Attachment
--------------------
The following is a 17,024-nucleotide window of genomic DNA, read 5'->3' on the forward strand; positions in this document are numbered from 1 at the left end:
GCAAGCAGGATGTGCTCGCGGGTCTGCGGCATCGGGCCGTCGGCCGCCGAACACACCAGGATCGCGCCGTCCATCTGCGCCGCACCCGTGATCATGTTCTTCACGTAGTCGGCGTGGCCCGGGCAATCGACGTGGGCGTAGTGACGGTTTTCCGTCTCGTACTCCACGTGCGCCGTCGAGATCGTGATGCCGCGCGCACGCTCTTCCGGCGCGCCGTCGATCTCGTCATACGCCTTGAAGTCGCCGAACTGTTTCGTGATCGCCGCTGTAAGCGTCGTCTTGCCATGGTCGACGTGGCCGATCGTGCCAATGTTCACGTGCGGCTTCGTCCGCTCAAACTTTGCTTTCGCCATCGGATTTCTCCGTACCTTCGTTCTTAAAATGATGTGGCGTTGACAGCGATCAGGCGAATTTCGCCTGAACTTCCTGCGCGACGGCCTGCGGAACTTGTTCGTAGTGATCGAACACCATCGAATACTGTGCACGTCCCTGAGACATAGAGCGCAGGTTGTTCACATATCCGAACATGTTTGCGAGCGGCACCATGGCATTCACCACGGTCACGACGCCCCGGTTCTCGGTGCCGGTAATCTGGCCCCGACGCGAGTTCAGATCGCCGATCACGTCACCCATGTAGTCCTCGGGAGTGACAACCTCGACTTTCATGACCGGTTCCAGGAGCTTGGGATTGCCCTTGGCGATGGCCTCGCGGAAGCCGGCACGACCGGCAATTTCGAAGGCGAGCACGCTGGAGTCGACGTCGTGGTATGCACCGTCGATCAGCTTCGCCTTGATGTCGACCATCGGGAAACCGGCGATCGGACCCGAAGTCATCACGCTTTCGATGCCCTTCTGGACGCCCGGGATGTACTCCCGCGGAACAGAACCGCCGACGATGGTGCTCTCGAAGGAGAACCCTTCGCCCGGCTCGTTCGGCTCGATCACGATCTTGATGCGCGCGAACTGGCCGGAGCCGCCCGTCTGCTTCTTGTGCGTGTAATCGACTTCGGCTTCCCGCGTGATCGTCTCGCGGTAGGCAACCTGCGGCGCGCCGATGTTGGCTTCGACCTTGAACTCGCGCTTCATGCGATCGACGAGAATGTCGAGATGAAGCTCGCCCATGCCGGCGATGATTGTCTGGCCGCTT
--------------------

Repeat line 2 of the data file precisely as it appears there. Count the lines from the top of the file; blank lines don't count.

GCAAGCAGGATGTGCTCGCGGGTCTGCGGCATCGGGCCGTCGGCCGCCGAACACACCAGGATCGCGCCGTCCATCTGCGCCGCACCCGTGATCATGTTCTTCACGTAGTCGGCGTGGCCCGGGCAATCGACGTGGGCGTAGTGACGGTTTTCCGTCTCGTACTCCACGTGCGCCGTCGAGATCGTGATGCCGCGCGCACGCTCTTCCGGCGCGCCGTCGATCTCGTCATACGCCTTGAAGTCGCCGAACTGTTTCGTGATCGCCGCTGTAAGCGTCGTCTTGCCATGGTCGACGTGGCCGATCGTGCCAATGTTCACGTGCGGCTTCGTCCGCTCAAACTTTGCTTTCGCCATCGGATTTCTCCGTACCTTCGTTCTTAAAATGATGTGGCGTTGACAGCGATCAGGCGAATTTCGCCTGAACTTCCTGCGCGACGGCCTGCGGAACTTGTTCGTAGTGATCGAACACCATCGAATACTGTGCACGTCCCTGAGACATAGAGCGCAGGTTGTTCACATATCCGAACATGTTTGCGAGCGGCACCATGGCATTCACCACGGTCACGACGCCCCGGTTCTCGGTGCCGGTAATCTGGCCCCGACGCGAGTTCAGATCGCCGATCACGTCACCCATGTAGTCCTCGGGAGTGACAACCTCGACTTTCATGACCGGTTCCAGGAGCTTGGGATTGCCCTTGGCGATGGCCTCGCGGAAGCCGGCACGACCGGCAATTTCGAAGGCGAGCACGCTGGAGTCGACGTCGTGGTATGCACCGTCGATCAGCTTCGCCTTGATGTCGACCATCGGGAAACCGGCGATCGGACCCGAAGTCATCACGCTTTCGATGCCCTTCTGGACGCCCGGGATGTACTCCCGCGGAACAGAACCGCCGACGATGGTGCTCTCGAAGGAGAACCCTTCGCCCGGCTCGTTCGGCTCGATCACGATCTTGATGCGCGCGAACTGGCCGGAGCCGCCCGTCTGCTTCTTGTGCGTGTAATCGACTTCGGCTTCCCGCGTGATCGTCTCGCGGTAGGCAACCTGCGGCGCGCCGATGTTGGCTTCGACCTTGAACTCGCGCTTCATGCGATCGACGAGAATGTCGAGATGAAGCTCGCCCATGCCGGCGATGATTGTCTGGCCGCTT